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Lulin, blazar, open cluster and Ha prom (really)

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#26 Jeff Young

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Posted 05 March 2009 - 06:18 AM

And here we have a more accurate representation, complete with astigmatism in the outer 15% of the field:

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#27 markseibold

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Posted 05 March 2009 - 07:36 PM

Jeff,

You need to ask "yourself" some questions at some point- which way "do I think is best"? Am I trying to make a pleasing sketch for myself or others? Am I trying to make a realistic sketch as I see it? Am I trying to do all of these at the same time? If the seeing is very good you may see diffraction rings in addition to spider diffraction spikes. Should I put all this in a sketch? If the seeing is bad the stars may be blurred. Should you sketch the stars blurred if they look that way? Should you sketch them the way they look under ideal conditions if conditions are not ideal?
These are the kinds of questions you are asking yourself now. Jeff, your sketches are fantastic and continue to get better. Certainly better than anything I have done.
I don't feel there is any one best way.
I have yet to make a sketch I am completely happy with. It may never happen. But the quest is the fun part anyway.
The variations in sketches submitted here makes this a wonderful place to visit, look and learn.
For me there is no one best way to sketch anything astronomical. All sketches are the mind-eye-hand of our fellow beings. Vive la difference!

Frank :)


Frank

You have opened up questions about art vs science that plague me constantly. Especially the question,"Am I making art to please others or myself?" I admit that I am on the fence about all of this. I also admit that there are many amateurs such as you and Jeff that are much more accomplished in observing than I. I consider you and Jeff and several others here to be closer to professional level compared to me. I am but a mere artist first. But I must also admit that Jeff is improving his art to very admirable multi-levels of experimentation and I commend him.

He is brave to combine photoshop with hand sketching. Something that I have only experimented in but have ultimately refrained from. As much as I enjoy playing with Photoshop, I cannot utilyze it for my astronomy sketching as it conflicts with the true hand sketched art only that I have committed to.

A very interesting thread here that you, Erika and Jeff have me pondering now.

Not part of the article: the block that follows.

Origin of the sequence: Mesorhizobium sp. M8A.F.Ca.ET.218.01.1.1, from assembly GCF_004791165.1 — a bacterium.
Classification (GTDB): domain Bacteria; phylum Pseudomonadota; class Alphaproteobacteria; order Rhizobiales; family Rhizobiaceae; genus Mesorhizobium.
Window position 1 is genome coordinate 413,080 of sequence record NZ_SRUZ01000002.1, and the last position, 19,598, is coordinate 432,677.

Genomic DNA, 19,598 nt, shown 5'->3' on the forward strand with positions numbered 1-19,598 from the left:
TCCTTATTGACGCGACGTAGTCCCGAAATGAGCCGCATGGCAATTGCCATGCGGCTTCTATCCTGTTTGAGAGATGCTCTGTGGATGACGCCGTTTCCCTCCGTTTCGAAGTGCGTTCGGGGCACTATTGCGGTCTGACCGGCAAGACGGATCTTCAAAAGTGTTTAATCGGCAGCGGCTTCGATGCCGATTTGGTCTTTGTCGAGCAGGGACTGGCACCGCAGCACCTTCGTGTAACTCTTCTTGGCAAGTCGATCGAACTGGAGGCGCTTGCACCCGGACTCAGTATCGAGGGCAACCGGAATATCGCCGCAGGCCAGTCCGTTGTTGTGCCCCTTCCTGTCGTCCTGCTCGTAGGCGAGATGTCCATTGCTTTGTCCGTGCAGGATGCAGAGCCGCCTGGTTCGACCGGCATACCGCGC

Thanks again to Jeff for this great multiple and varied post that you and Erika have elaborated on. It will serve as a good tutorial for other sketch artists to glean from.

Mark

#28 Jeff Young

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Posted 06 March 2009 - 04:03 AM

One verdict is in (for me, at least). I did another sketch of Lulin last night, and no, I didn't astigmitize any of the stars. :)

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Cheers,
-- Jeff.

#29 Tom and Beth

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Posted 06 March 2009 - 09:39 AM

VERY interesting thread, folks. Thanks!

#30 frank5817

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Posted 06 March 2009 - 10:54 AM

Jeff,

I really like these binocular sketches you have added here. You have great style in your execution, very true to the eyepiece view. :waytogo:

Frank :)

#31 CarlosEH

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Posted 06 March 2009 - 06:48 PM

Jeff,

Excellent observations of Comet Lulin with binoculars. The observation made near the Beehive Cluster sounds like a nice combination. Thank you for sharing them with us all.

Carlos

#32 varmint

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Posted 07 March 2009 - 12:23 AM

Jeff, what a wonderful sketch.

I like that you chose not to include the astigmatism. I find it detracts from the composition of the subject you're sketching, unless the point of the composition is to highlight and identify the visual abberation.

Great job.

#33 Jeff Young

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Posted 07 March 2009 - 05:20 AM

Thank you for your kind comments Tom, Frank, Carlos and Jim!

Cheers,
-- Jeff.


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